The West Indies team are currently on strike and at loggerheads with both their own players’ association (Wipa) and the board (WICB), having pulled out of their tour to India after just four ODIs. If the impasse is not resolved before December, then they may have to send a second-string outfit to South Africa or the tour might be cancelled.
But Lorgat is confident that the issues will be resolved and the best West Indian team will tour, particularly if they accept the offer of assistance from the Federation of International Cricketers Association (Fica), headed by South African Tony Irish.
“I’ve spoken to the West Indies board in the last 24 hours and they are reasonably confident that they will be able to keep their promise and tour here. I’m optimistic that they’ll be able to work through their issues.
“In two weeks’ time the RamSlam T20 Challenge starts here and I was told that the NOCs [No-Objection Certificates] would be granted to the West Indian players involved. There are some big players coming here, including captain Dwayne Bravo, and I’ll be able to talk to them then.
“Plus Tony Irish has offered his assistance, so there are many angles we can work from. The West Indian players are always keen to come to South Africa, so although it’s early days and there’s still lots of emotion, I’m quite confident that we’ll get things worked out,” Lorgat told The Citizen yesterday.
An important ace in CSA’s hands is that the tour to South Africa is the West Indies’ last before the World Cup and Lorgat said there is an eagerness amongst the Caribbean players to perform in that showpiece event.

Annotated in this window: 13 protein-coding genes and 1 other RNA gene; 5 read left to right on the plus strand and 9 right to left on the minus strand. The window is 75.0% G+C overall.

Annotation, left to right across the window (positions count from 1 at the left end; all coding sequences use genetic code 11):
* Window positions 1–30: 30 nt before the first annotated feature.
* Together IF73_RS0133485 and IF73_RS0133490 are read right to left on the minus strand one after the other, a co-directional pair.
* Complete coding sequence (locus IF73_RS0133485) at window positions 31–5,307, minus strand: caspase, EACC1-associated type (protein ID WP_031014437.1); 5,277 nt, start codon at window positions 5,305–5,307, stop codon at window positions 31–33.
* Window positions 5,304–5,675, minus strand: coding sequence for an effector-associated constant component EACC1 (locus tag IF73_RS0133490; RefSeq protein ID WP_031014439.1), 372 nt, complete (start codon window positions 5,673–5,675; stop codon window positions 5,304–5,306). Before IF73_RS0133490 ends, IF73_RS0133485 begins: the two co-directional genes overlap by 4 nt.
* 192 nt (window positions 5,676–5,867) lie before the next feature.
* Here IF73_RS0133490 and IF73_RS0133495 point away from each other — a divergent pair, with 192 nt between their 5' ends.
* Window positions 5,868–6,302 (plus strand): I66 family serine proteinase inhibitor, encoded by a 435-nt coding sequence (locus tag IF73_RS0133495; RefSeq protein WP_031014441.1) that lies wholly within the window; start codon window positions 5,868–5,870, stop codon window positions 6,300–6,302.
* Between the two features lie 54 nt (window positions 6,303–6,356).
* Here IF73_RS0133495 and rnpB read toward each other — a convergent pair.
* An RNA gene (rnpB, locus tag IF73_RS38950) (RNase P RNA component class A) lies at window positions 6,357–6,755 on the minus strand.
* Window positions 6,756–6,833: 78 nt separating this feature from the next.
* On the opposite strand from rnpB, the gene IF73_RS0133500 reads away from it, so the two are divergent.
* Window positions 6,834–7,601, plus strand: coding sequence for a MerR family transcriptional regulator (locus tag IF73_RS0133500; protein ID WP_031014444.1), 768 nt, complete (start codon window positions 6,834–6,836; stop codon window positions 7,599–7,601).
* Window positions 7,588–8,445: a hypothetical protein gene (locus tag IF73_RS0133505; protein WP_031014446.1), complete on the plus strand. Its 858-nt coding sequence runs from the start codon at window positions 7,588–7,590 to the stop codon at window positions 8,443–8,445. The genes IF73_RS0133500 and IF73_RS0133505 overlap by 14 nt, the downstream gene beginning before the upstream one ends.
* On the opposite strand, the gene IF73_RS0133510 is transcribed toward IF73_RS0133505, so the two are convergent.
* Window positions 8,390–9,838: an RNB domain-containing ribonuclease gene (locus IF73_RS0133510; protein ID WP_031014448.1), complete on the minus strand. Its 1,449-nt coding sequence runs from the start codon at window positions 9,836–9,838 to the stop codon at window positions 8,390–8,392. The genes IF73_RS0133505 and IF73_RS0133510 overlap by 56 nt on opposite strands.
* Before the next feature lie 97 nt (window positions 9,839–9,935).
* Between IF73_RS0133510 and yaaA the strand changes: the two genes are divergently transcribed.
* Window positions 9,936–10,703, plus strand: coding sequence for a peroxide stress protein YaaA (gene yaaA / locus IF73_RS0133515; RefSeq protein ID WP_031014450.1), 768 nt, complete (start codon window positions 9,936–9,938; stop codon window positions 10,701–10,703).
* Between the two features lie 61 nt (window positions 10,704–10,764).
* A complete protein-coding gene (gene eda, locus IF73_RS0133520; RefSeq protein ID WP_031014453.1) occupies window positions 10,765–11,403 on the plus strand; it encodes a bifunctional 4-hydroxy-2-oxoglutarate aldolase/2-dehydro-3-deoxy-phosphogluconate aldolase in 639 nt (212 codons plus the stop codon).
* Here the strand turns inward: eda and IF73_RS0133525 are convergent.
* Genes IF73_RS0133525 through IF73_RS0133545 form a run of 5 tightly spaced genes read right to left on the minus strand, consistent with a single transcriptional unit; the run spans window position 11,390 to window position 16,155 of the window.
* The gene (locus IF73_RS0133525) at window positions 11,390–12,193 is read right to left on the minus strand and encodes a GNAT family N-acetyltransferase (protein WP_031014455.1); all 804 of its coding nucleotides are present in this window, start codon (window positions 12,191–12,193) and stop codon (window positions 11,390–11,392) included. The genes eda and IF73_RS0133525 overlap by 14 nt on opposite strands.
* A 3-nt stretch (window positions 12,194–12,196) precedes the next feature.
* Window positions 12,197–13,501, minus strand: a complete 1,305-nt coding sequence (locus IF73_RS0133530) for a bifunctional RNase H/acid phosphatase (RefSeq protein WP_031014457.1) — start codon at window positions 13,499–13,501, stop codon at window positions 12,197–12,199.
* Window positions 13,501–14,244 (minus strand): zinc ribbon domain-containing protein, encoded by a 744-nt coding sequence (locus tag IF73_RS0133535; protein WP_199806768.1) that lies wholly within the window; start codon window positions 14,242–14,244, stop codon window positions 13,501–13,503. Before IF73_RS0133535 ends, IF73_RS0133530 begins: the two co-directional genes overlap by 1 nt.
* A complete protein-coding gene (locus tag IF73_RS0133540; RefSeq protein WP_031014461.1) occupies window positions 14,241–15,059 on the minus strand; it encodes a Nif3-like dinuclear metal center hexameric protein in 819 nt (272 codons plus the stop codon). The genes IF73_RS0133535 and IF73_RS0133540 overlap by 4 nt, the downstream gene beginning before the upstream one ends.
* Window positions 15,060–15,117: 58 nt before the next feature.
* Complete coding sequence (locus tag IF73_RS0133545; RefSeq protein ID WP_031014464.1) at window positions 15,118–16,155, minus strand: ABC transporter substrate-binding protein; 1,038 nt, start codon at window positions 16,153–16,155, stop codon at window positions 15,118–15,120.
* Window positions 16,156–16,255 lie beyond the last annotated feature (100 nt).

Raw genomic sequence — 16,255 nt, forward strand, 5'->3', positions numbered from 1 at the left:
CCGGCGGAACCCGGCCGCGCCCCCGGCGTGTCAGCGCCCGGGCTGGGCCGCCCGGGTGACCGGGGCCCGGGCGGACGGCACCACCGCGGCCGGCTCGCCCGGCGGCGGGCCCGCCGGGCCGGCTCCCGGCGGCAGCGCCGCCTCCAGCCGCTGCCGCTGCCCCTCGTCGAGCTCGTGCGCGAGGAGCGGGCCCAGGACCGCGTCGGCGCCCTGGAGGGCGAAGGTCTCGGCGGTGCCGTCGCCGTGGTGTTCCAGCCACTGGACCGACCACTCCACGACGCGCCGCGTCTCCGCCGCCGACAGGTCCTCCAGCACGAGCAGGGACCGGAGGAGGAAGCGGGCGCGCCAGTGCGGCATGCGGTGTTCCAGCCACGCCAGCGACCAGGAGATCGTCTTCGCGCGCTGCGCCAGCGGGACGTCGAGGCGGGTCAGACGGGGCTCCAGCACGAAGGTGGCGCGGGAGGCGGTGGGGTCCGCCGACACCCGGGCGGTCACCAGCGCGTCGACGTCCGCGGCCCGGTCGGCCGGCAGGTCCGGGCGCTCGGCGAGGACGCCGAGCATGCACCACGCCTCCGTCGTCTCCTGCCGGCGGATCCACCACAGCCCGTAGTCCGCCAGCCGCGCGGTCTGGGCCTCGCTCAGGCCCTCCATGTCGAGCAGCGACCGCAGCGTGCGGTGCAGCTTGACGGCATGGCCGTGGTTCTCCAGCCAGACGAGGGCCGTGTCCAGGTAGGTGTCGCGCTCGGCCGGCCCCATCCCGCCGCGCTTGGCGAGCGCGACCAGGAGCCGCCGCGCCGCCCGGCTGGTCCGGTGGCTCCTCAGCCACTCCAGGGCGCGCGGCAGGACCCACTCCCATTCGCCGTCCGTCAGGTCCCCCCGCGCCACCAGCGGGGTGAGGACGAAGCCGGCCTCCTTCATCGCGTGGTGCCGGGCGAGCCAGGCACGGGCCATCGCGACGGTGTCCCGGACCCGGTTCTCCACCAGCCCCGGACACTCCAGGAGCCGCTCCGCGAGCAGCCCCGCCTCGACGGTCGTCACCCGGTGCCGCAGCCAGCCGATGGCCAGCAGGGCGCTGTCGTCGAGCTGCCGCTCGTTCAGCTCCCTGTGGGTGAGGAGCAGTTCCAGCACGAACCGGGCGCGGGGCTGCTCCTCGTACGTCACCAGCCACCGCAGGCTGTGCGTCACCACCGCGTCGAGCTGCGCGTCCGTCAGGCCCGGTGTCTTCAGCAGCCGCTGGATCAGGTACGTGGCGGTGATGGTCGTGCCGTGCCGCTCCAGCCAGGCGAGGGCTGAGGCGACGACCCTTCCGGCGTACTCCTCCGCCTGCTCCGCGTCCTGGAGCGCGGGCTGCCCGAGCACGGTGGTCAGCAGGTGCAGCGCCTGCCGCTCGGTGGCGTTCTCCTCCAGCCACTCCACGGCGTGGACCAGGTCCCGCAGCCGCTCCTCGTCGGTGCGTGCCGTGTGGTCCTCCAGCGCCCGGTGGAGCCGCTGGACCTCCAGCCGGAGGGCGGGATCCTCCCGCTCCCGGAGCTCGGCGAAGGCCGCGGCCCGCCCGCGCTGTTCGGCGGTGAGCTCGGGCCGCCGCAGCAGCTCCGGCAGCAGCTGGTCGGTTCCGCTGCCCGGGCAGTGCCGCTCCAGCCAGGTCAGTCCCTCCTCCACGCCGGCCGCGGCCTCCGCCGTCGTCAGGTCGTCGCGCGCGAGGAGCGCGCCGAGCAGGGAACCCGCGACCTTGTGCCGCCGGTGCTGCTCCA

“The players don’t want to miss out on the World Cup so I’m sure sanity will prevail. It could have been worse: it’s an explosive situation that has been simmering for a while and it could have happened while they were in South Africa!” Lorgat pointed out.
The current strike is the fourth to have affected West Indies cricket over the last decade or so and is centred on Wipa president Wavell Hinds signing a new collective bargaining agreement that results in a significant paycut for the players, as high as 70% for some.
The WICB are now holding the players to that signed contract. Wipa happens to have acted similarly a few years ago when the then-WICB chief executive mistakenly signed a deal giving the players $35 000 more per match-day.
Irish, who rose to the post of executive chairperson of Fica in June, told The Citizen that he had to offer his assistance because “the implications of this issue go far beyond West Indies cricket”.